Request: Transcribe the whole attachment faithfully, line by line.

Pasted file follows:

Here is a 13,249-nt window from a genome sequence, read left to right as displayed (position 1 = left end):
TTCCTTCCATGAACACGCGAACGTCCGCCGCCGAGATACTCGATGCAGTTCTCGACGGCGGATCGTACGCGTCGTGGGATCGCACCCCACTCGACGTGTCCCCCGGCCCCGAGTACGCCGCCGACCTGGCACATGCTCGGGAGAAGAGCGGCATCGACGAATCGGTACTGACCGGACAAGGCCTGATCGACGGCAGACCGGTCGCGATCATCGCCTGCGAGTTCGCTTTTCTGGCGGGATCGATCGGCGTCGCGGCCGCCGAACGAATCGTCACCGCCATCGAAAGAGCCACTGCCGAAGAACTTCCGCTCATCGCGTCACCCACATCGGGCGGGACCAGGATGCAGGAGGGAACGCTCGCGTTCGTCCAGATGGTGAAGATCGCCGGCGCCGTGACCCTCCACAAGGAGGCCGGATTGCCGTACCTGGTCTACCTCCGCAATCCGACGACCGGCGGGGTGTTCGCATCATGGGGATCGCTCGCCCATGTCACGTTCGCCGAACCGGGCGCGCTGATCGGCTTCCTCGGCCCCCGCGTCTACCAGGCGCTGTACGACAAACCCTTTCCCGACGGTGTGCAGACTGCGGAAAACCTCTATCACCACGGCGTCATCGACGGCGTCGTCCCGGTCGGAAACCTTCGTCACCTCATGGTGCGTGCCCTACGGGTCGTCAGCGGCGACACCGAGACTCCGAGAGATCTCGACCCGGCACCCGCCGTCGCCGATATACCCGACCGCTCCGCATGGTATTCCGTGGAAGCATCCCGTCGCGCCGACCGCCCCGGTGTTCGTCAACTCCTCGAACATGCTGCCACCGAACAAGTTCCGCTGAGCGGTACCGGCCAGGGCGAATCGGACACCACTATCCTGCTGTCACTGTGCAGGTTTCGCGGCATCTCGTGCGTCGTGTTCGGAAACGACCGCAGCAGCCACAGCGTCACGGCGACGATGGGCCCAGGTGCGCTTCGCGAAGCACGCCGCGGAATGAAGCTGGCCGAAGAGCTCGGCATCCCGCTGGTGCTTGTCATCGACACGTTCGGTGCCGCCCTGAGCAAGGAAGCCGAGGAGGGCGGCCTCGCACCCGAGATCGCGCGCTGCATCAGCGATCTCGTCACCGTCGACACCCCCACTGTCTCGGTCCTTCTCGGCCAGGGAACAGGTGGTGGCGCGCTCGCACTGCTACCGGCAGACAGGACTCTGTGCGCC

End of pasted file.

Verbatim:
Here is a 13,249-nt window from a genome sequence, read left to right as displayed (position 1 = left end):
TTCCTTCCATGAACACGCGAACGTCCGCCGCCGAGATACTCGATGCAGTTCTCGACGGCGGATCGTACGCGTCGTGGGATCGCACCCCACTCGACGTGTCCCCCGGCCCCGAGTACGCCGCCGACCTGGCACATGCTCGGGAGAAGAGCGGCATCGACGAATCGGTACTGACCGGACAAGGCCTGATCGACGGCAGACCGGTCGCGATCATCGCCTGCGAGTTCGCTTTTCTGGCGGGATCGATCGGCGTCGCGGCCGCCGAACGAATCGTCACCGCCATCGAAAGAGCCACTGCCGAAGAACTTCCGCTCATCGCGTCACCCACATCGGGCGGGACCAGGATGCAGGAGGGAACGCTCGCGTTCGTCCAGATGGTGAAGATCGCCGGCGCCGTGACCCTCCACAAGGAGGCCGGATTGCCGTACCTGGTCTACCTCCGCAATCCGACGACCGGCGGGGTGTTCGCATCATGGGGATCGCTCGCCCATGTCACGTTCGCCGAACCGGGCGCGCTGATCGGCTTCCTCGGCCCCCGCGTCTACCAGGCGCTGTACGACAAACCCTTTCCCGACGGTGTGCAGACTGCGGAAAACCTCTATCACCACGGCGTCATCGACGGCGTCGTCCCGGTCGGAAACCTTCGTCACCTCATGGTGCGTGCCCTACGGGTCGTCAGCGGCGACACCGAGACTCCGAGAGATCTCGACCCGGCACCCGCCGTCGCCGATATACCCGACCGCTCCGCATGGTATTCCGTGGAAGCATCCCGTCGCGCCGACCGCCCCGGTGTTCGTCAACTCCTCGAACATGCTGCCACCGAACAAGTTCCGCTGAGCGGTACCGGCCAGGGCGAATCGGACACCACTATCCTGCTGTCACTGTGCAGGTTTCGCGGCATCTCGTGCGTCGTGTTCGGAAACGACCGCAGCAGCCACAGCGTCACGGCGACGATGGGCCCAGGTGCGCTTCGCGAAGCACGCCGCGGAATGAAGCTGGCCGAAGAGCTCGGCATCCCGCTGGTGCTTGTCATCGACACGTTCGGTGCCGCCCTGAGCAAGGAAGCCGAGGAGGGCGGCCTCGCACCCGAGATCGCGCGCTGCATCAGCGATCTCGTCACCGTCGACACCCCCACTGTCTCGGTCCTTCTCGGCCAGGGAACAGGTGGTGGCGCGCTCGCACTGCTACCGGCAGACAGGACTCTGTGCGCC